A bladder infection (cystitis) is very annoying. Urinating hurts and is accompanied by a burning sensation in the lower abdomen. Furthermore, sometimes one cannot hold the urine (incontinence). Fever or a feverish feeling is also a common complaint. A bladder infection can have many causes. It usually concerns an ascending infection from the urethra. During pregnancy, the risk of a bladder infection is many times greater. The danger of renal pelvic infection due to a spreading infection is always lurking.
- What is bladder infection (cystitis)
- Chronic bladder infection
- Acute cystitis is common
- Treatment of bladder infection
What is bladder infection (cystitis)
Cystitis is an inflammation of the bladder wall and is also called a lower urinary tract infection. The inflammation is almost always caused by intestinal bacteria, especially Escherichia coli . This infection is more common in women, whose urethra is shorter than in men. About half of all women will suffer from a bladder infection at least once in their lives.
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The E. coli or E. coli bacteria attaches to the bladder wall and causes all kinds of unpleasant symptoms. In men with a bladder infection, an infection of the prostate (prostatitis) is often the underlying cause. Anatomical abnormalities can also result in chronic bladder infections.
Chronic bladder infection
An acute bladder infection is characterized by severe pain before and after urination. Sometimes there is some blood in the urine. Fever is usually a sign that not only the bladder is affected. Often there is a kidney infection or an inflamed prostate. With a chronic bladder infection, the bladder complaints are usually less pronounced. Usually the symptoms point to the primary cause. Further research is therefore carried out, such as a cystoscopy and X-ray examination.
In many cases, chronic cystitis is the result of:
- Chronic renal pelvic inflammatory disease.
- Bladder retention (urine remains in the bladder after urination).
- A urethral or ureteric stricture.
- Prolapse (in women).
- Bladder polyps.
- Prostate enlargement.
- Bladder stones.
- Kidney stones.
- Diabetes mellitus.
The symptoms are usually very pronounced, such as:
- Pain or burning sensation when urinating.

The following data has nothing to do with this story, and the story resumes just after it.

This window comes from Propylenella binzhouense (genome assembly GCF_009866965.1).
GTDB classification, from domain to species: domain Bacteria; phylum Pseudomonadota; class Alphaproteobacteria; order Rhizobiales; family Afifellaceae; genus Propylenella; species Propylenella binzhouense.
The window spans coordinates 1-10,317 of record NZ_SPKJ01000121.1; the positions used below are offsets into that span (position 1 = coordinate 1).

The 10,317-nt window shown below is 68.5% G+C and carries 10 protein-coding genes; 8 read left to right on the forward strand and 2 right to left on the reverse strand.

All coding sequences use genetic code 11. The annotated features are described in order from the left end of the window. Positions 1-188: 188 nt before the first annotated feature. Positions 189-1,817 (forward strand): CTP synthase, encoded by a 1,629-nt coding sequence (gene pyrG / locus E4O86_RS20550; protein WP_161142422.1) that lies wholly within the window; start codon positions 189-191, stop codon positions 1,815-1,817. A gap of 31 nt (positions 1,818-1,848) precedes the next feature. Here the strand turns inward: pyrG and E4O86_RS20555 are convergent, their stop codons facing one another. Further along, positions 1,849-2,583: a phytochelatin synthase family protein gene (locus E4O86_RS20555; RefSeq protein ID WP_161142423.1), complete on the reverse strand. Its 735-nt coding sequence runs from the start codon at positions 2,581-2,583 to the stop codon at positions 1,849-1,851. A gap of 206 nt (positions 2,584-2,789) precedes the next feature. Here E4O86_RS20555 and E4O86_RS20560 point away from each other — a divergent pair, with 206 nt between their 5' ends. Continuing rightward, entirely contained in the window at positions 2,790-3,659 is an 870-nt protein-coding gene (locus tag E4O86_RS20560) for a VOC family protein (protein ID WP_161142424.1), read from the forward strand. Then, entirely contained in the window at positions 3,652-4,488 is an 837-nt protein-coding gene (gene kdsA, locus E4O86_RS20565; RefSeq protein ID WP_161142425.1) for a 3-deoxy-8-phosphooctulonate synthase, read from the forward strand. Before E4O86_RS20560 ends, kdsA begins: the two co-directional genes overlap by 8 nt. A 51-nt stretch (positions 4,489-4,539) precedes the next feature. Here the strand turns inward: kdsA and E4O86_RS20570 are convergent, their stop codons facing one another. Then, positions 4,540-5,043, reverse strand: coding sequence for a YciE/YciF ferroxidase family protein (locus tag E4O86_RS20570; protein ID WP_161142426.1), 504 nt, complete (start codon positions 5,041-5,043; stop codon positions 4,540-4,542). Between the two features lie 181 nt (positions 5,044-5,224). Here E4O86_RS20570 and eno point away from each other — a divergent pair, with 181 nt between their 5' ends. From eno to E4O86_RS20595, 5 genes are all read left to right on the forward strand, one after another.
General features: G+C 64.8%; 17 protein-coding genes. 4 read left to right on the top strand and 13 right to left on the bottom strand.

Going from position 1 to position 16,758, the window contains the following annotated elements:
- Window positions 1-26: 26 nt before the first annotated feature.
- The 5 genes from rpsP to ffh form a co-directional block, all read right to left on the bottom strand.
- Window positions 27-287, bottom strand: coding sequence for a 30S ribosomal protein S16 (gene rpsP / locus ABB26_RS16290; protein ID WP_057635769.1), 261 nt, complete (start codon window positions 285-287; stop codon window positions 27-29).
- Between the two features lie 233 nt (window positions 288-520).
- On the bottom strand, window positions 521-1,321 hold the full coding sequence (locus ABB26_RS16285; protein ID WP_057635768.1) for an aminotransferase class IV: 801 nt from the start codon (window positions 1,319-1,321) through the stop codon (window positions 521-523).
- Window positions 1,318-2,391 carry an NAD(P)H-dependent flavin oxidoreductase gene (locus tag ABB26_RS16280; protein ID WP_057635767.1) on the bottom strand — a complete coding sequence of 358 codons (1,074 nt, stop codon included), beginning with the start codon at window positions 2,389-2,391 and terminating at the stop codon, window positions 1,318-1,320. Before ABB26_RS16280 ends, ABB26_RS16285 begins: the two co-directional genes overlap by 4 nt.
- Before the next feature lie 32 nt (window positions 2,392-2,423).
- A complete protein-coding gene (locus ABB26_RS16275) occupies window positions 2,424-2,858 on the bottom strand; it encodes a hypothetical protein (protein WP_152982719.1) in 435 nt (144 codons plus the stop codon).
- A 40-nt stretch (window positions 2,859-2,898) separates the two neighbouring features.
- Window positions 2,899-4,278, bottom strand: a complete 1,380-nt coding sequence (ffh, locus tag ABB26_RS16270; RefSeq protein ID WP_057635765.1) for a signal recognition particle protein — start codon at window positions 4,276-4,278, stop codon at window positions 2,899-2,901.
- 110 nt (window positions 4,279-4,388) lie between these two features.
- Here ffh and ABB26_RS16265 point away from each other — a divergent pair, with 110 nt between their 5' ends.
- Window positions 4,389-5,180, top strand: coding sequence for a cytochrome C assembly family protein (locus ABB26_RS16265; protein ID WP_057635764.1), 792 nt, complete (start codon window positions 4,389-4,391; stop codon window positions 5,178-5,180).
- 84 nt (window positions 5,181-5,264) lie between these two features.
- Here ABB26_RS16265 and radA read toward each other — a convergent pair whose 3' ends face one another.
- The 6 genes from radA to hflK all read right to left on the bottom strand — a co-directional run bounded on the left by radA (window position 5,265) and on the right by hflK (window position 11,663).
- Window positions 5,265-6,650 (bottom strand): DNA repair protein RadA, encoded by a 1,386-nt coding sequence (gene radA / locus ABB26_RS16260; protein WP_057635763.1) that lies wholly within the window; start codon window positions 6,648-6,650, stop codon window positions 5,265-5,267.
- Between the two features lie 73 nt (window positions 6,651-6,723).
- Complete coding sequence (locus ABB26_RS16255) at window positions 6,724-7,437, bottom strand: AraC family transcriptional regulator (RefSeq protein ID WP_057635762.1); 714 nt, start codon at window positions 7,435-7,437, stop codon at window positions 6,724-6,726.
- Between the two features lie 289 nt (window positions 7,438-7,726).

- Pain below the navel, radiating to the lower back.
- Frequent urination (small amounts) or unnecessary urges.
- Sometimes mild incontinence.
- Sometimes cloudy urine, which smells strongly.
- Blood in the urine.
- Possible vague complaints that indicate that the cystitis is chronic.
- Nausea and fever, which usually indicate an upper urinary tract infection (ascending) after a cystitis.
Acute cystitis is common
In addition to the causes mentioned, the most common cause is an infection by intestinal bacteria, such as Escherichia coli . From an anatomical point of view, this bacteria can reach the bladder more easily and quickly in women. It is often poor intimate hygiene that causes an acute bladder infection and can be effectively treated with antibiotics.
Other promoting causes of cystitis include:
- Not drinking enough.
- Hold your pee.
- Pregnancy (due to bladder retention due to expanding uterus).
- Menopause (estrogen deficiency).
- The aforementioned ‘poor’ intimate hygiene.
- Reduced resistance (general malaise).
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Women in particular often suffer from bladder infections. Sexual intercourse is a major risk factor, even if sex is performed with a condom. During pregnancy, the risk of contracting cystitis is even more striking. The bladder then becomes trapped, so to speak, by the uterus. This is the cause of a so-called retention bladder, where some urine remains after urination.
Drink plenty of fluids
. In addition, the urine of pregnant women is more concentrated due to all kinds of excreted substances, including hormones and mineral salts. The motto is to drink a lot and empty the bladder as best as possible. A bladder infection during pregnancy can eventually become dangerous if the infection rises and causes a kidney infection.
Treatment of bladder infection
There are often underlying causes of a bladder infection. When you visit your GP, a urine test (culture) will usually be done and antibiotics will be prescribed. Often the bladder infection is not an isolated incident and the doctor suspects more problems. Sometimes a cystoscopy is then performed, for example if there may be a stricture. Or if blood remains in the urine after treatment, which may indicate a tumor. An ultrasound of the kidneys is also often done.
Prescribing hormone preparations is a possibility for women in menopause. Both cranberry juice and cranberry capsules or pills have a preventive effect. Due to the active substance – polyphenols – in the cranberry, bacteria adhere less well to the bladder wall and fewer recurrences occur.
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